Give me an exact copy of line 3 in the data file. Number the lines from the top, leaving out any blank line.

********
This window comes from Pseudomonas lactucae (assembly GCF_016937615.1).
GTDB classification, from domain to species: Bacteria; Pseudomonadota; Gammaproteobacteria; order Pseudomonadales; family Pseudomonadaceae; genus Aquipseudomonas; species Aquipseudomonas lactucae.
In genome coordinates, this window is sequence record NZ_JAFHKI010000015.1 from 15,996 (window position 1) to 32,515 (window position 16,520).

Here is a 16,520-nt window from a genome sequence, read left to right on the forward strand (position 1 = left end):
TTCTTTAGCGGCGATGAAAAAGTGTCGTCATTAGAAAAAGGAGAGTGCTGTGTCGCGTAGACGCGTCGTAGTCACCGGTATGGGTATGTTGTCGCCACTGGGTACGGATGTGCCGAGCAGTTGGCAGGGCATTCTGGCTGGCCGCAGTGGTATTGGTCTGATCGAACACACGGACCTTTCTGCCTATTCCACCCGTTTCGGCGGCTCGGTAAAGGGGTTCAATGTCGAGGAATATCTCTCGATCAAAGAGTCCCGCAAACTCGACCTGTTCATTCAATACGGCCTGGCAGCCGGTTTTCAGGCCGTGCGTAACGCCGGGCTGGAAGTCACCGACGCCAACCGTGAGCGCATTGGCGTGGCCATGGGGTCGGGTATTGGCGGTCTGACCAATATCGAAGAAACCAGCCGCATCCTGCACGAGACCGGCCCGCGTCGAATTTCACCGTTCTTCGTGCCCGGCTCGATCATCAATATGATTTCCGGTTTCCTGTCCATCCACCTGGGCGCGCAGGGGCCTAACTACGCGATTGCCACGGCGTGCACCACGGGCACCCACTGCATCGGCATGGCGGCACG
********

In genome coordinates, this window is sequence record NZ_JAFHKI010000015.1 from 15,996 (window position 1) to 32,515 (window position 16,520).